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Cleaning Bearings with Bones Cleaning Kit + Review

Recently, I talked about cleaning bearings, and why you should never use WD-40. After that episode came out, I reached out to Bones to ask if I could try out one of their cleaning kits. So what I’m going to do is clean my bearings according to their official guides, then review the kit and show you the results.

I’m excited about this going into it, because I’ve never successfully cleaned bearings without ruining them, because I didn’t know what to do. But if I can keep my bearings maintained for good, then I can afford to get nicer bearings and just keep them going forever.

What I’m doing here is kind of absurd. I’m cleaning a $16 set of bearings with about $24 worth of stuff. Of course, it won’t be used up when I’m done, but still.

OK, so here’s what you’ll need.

  • Some bearings. If you don’t know how to take them off, you can get a bearing puller, or just use your axle like this.
  • You’ll need a push pin or something else small and sharp.
  • You need a container for the cleaning solution. This Bones one makes it easier. But you could get by with something else.
  • You need a solvent to wash the bearings in. Bones recommends Acetone, Methyl Ethyl Ketone, and Denatured or Isopropyl Alcohol. I went with Denatured alcohol.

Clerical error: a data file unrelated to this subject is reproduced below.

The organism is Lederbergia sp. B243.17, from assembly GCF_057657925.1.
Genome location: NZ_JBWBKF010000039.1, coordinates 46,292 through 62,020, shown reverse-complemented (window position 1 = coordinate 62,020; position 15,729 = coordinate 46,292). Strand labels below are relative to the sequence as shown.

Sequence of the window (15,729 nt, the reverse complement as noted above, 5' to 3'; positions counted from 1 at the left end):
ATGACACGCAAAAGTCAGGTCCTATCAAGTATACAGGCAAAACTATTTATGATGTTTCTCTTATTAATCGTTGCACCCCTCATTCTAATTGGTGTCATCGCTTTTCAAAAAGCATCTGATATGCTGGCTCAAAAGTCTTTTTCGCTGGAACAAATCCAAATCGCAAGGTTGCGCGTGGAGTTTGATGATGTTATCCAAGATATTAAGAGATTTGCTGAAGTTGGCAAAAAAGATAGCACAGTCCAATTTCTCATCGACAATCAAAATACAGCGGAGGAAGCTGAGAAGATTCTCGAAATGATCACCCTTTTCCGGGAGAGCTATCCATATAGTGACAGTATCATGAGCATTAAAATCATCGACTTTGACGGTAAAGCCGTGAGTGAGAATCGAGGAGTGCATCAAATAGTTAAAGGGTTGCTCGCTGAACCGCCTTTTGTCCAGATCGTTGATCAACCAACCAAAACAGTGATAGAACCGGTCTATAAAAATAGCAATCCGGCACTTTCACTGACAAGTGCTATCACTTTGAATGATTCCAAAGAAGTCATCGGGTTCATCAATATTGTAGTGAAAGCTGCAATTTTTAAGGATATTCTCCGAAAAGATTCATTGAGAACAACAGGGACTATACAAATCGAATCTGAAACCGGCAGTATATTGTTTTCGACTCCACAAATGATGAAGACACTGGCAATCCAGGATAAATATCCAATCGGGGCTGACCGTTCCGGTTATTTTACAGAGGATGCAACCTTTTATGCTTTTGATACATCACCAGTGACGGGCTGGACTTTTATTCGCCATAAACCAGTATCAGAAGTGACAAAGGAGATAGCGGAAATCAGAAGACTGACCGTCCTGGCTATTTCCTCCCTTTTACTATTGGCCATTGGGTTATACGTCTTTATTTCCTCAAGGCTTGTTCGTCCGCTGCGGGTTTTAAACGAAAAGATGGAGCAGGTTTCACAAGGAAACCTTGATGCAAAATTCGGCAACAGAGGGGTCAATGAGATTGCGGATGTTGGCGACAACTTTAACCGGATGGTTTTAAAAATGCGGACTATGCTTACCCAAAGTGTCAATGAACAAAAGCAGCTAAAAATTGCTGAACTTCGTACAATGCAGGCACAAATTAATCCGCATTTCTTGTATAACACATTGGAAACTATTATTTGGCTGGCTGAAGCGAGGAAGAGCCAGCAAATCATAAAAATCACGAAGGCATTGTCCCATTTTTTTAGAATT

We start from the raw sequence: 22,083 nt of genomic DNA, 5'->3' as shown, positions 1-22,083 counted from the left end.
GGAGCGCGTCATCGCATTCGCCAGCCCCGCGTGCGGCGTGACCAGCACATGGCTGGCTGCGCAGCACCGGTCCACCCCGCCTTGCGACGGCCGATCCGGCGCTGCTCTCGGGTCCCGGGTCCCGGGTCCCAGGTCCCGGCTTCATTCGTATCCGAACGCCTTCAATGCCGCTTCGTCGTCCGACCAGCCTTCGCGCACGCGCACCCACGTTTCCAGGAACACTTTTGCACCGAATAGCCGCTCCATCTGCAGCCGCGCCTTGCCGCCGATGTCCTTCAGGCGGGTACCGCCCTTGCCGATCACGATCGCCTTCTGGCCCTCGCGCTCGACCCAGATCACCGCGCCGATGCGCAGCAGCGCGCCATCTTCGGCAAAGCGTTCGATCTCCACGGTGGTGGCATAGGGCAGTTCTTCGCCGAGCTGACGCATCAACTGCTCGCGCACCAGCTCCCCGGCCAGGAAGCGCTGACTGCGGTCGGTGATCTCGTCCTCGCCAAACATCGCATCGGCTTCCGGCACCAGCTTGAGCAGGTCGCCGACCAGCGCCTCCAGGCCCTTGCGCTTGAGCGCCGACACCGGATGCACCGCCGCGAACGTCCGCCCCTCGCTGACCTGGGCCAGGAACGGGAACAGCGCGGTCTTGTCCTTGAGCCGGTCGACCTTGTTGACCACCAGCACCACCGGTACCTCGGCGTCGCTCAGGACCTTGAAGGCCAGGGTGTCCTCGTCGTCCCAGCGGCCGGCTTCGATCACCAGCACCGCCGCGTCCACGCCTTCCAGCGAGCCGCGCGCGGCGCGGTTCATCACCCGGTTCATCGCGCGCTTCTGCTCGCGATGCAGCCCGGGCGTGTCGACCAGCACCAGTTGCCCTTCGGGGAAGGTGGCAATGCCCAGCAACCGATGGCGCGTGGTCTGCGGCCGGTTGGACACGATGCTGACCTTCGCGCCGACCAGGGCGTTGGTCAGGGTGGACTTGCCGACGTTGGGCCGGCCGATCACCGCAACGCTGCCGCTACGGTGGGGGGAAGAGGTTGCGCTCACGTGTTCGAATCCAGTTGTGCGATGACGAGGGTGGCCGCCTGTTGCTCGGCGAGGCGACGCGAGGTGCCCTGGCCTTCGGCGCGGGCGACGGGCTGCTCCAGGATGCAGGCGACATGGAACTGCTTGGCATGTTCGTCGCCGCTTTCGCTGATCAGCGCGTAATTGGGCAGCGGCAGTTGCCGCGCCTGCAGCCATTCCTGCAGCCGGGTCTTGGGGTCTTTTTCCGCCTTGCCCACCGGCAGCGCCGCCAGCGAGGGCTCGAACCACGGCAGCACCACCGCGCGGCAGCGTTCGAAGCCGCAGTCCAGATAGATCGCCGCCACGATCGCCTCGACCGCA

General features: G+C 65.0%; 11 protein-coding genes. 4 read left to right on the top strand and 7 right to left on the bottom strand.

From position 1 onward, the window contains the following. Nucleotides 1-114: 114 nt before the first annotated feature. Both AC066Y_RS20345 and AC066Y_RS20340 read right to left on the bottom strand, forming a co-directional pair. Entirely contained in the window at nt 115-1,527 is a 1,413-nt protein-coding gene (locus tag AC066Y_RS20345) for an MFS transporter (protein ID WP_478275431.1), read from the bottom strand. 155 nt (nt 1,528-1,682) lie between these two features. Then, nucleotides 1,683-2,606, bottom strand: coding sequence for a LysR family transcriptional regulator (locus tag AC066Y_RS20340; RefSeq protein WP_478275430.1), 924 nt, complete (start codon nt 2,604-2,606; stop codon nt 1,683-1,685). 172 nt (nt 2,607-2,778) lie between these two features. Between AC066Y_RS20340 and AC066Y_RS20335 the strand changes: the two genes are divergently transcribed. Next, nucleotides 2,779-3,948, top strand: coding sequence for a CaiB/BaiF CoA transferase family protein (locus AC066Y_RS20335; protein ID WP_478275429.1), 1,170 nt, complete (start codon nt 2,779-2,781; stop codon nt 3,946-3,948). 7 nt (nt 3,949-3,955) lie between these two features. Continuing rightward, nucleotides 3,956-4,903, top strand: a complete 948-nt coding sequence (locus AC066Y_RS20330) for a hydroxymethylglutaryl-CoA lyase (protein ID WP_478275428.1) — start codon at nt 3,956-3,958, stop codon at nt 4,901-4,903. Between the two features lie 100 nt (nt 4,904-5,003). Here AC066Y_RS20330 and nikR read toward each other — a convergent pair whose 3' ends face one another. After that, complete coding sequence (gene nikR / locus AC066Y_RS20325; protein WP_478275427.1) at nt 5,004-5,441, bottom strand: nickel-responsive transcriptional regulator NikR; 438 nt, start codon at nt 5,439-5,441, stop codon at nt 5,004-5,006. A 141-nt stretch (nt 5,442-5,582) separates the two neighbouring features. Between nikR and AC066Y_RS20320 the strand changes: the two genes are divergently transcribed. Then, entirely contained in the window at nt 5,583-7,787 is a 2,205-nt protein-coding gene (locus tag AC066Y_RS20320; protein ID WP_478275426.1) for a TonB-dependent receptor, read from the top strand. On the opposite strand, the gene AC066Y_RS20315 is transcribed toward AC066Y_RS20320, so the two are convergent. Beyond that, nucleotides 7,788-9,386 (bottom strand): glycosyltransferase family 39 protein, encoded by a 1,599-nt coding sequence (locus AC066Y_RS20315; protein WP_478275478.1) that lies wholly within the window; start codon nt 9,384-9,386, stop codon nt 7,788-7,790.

• You also need some bearing lube. This is Bones speed cream. I’m not familiar with other brands on this, but if it’s designed for bearings, you should be in good shape.
  • You’ll also need some non-lint towels. I just used paper towels because it’s all I had.
  • It also helps to have a can of compressed air, but you can get by without it.

First step – pop off the bearing shields. You can do this with a thumbtack by prying it off like this. If you have a paperclip, you can push the shield off from the back by poking through the other side too.

Step 2 – wash the shields with soap and water. These are rubber, so you don’t want to use solvent for it. Just wash them in soap and wipe them down. Make sure they’re completely dry before you put them back on though.

Step 3 – Wash the bearings. With the cleaning kit, it works like this. Put your bearings on the bolt with the spacers – open ball side up. This will let the solvent move around them easily. Pour your solvent up to about a third of the way up the container, then close it and shake it for at least 30 seconds.

This is where having the official product helps. You could probably make something like this, but this thing isn’t going to leak, and it’s really easy to work with. I was thinking you could just soak the bearings in a tray, but they don’t come clean that easily. Being able to shake it and force the solvent in there is a big benefit.

You’ll have to repeat this step a couple of times. Replace the solvent until it comes back clean after shaking it.

Step 4 – get the bearings out and wipe them down. At this point, my bearings were still pretty dirty. As I wiped them, there was a lot of crap still coming out. So I gave them another bath. They should be able to spin freely before you take them out.